Myanmar has thriving Tribal life
Due to closed door policy adopted by Myanmar, more than 100 ethnic and tribal groups could practice their rituals and live life in old ways. If ethnic tourism or tribal life is something that gives you kick, Myanmar is the place to go now.
Here you would be mesmerized by the cultural traits and traditions of these native tribal groups. Intha Tribe around Inle Lake possess unique style of rowing with one leg and they love to show their skills with openness. Long neck women of Karen tribe might be the most photographed tribal women from Myanmar. In Moken people of Bo Cho Island, you would meet Sea Hunters who live life by sea. Along Indian borders, lives Chin Tribe who are known for distorting the face of their women to protect them from other tribes. Myanmar is filled with many more such exclusive experiences. Such well preserved and still thriving old and archaic traditions of native tribes tell us the story how our humanity has evolved. Their closeness to nature tell us how nature can still nurture us. Unfortunately many of these traditions are dying due to forced assimilation into modern society which makes Myanmar a must visit place now.
Myanmar is truly offbeat
This is Burma and it is quite unlike any land you know about.Rudyar Kipling, 1889
Rudyard Kipling felt this during his 3 days visit to Maynamr in 1889 and it still hold so true till date. Indeed, I can vouch for this after my 7 days trip to Myanmar. I was mesmerized by the captivating beauty of Inle Lake and enchanting landscapes of Bagan. They were far better than any of their photographs every clicked. Gold gilded Pagoras from Bagan to Mandaley to Yangon exhibit the glorious past of this golden part of earth. Girls with Thanaka Paste is ubiquitous scene and an unifying factor among women across races and of all ages. Different poses and colors of Buddhas such as sleeping Buddha, Meditating Buddha, Golden Buddha, Maroon Buddha, Standing Buddha etc. keep you on toes for more unexpected things to follow. Sunrises and Sunset experience in Bagan from the top of your secret Pagora which you have finally found make it a personal experience.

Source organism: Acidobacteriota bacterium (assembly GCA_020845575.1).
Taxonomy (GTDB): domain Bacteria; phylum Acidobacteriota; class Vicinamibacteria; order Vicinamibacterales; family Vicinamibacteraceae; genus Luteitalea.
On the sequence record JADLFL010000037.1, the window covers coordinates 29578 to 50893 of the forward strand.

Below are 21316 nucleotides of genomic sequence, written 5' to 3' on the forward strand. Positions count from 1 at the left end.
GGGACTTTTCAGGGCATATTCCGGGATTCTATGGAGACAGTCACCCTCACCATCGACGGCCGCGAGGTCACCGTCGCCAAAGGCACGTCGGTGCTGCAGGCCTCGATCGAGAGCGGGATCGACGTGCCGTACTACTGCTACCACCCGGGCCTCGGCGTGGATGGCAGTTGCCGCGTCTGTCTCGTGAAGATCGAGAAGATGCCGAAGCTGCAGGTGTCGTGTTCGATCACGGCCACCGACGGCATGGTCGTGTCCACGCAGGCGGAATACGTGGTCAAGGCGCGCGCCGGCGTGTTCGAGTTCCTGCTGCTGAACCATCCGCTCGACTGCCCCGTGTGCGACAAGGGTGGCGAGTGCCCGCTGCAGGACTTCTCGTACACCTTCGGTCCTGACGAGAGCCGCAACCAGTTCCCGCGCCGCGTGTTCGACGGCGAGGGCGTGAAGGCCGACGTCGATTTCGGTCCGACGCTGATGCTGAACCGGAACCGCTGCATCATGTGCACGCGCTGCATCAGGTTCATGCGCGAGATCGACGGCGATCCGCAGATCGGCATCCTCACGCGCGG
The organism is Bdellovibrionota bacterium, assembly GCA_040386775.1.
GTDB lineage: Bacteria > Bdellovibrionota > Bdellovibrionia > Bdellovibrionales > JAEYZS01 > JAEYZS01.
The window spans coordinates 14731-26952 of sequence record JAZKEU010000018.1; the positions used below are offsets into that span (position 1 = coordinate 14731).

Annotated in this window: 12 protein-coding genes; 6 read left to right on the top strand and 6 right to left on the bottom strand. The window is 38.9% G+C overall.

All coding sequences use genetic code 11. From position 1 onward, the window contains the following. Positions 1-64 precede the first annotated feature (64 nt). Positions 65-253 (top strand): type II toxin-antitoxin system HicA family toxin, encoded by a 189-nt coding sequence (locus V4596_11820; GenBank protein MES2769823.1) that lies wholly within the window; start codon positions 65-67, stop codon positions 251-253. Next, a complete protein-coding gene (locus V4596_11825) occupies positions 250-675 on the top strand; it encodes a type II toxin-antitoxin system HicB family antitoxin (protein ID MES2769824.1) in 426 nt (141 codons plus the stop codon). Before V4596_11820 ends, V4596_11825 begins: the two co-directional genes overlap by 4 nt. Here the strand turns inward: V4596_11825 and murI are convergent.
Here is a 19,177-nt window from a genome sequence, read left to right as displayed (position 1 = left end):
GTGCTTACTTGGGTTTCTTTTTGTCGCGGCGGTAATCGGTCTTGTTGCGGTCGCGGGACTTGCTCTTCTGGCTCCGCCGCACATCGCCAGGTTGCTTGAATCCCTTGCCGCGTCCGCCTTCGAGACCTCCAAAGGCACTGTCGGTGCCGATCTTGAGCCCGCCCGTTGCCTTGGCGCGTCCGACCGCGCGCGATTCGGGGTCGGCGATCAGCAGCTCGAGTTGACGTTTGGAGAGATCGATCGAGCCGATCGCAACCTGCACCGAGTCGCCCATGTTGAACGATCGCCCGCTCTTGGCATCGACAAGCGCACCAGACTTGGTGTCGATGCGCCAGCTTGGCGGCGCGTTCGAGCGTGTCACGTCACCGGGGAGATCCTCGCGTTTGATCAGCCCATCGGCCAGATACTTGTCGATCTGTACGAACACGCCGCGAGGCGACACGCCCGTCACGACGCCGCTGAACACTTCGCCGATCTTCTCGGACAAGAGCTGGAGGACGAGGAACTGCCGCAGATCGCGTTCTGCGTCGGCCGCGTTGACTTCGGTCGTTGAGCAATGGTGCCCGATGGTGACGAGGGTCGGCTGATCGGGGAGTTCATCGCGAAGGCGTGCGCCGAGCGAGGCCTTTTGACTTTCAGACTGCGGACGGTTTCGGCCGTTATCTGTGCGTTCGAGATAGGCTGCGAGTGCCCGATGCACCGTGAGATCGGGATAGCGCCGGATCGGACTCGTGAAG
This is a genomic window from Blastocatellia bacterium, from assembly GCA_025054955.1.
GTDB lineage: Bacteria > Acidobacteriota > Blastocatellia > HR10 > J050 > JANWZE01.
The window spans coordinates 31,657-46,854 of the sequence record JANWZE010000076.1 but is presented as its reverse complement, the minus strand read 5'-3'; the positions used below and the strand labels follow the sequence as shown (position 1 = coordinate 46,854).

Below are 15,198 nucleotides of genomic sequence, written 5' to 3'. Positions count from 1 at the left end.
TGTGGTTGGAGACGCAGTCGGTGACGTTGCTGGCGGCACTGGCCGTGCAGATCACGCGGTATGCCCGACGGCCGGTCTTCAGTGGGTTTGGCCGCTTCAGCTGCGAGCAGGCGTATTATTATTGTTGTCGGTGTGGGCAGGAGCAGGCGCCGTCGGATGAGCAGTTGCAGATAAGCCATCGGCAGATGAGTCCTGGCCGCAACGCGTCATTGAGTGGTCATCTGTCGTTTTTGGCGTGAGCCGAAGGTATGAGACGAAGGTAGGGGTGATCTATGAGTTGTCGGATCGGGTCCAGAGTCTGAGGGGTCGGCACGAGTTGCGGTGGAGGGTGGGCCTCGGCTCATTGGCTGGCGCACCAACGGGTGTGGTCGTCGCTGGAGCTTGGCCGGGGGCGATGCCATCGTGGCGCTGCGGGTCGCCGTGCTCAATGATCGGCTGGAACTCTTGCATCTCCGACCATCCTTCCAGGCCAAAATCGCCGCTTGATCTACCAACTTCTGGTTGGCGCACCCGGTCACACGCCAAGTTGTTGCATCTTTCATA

Various such experiences are unique and distinct to Myanmar which make it a truly offbeat place which is yet to be explored. It is yet to get its due on the travel map. Rudyard Kipling was so emamoured with the charm of erstwhile Burma that in one letter to his friend, he wished to die as a Burman.
When I die, I will be a Burman, with twenty yards of real King’s silk, that has been made in Mandalay, about my body, and a succession of cigarettes between my lips. I will wave the cigarette to emphasise my conversation, which shall be full of jest and repartee, and I will always walk about with a pretty almond-coloured girl who shall laugh and jest too, as a young maiden ought. She shall not pull a sari over her head when a man looks at her and glare suggestively from behind it, nor shall she tramp behind me when I walk: for these are the customs of India. She shall look all the world between the eyes, in honesty and good fellowship, and I will teach her not to defile her pretty mouth with chopped tobacco in a cabbage leaf, but to inhale good cigarettes of Egypt’s best brand.Rudyard Kipling, 1889
Myanmar is a paradise for slow and solo travelers
If you are one of those you love to pace your travel as per your mood and believe in absorbing the place and feel it intrinsically, Myanmar is the land to experience. Between Tropical south and Burmese Himalaya in the north, it has Buddhist centric heartland filled with history and heritage, It has natural wonders and little understood tribal lands all around.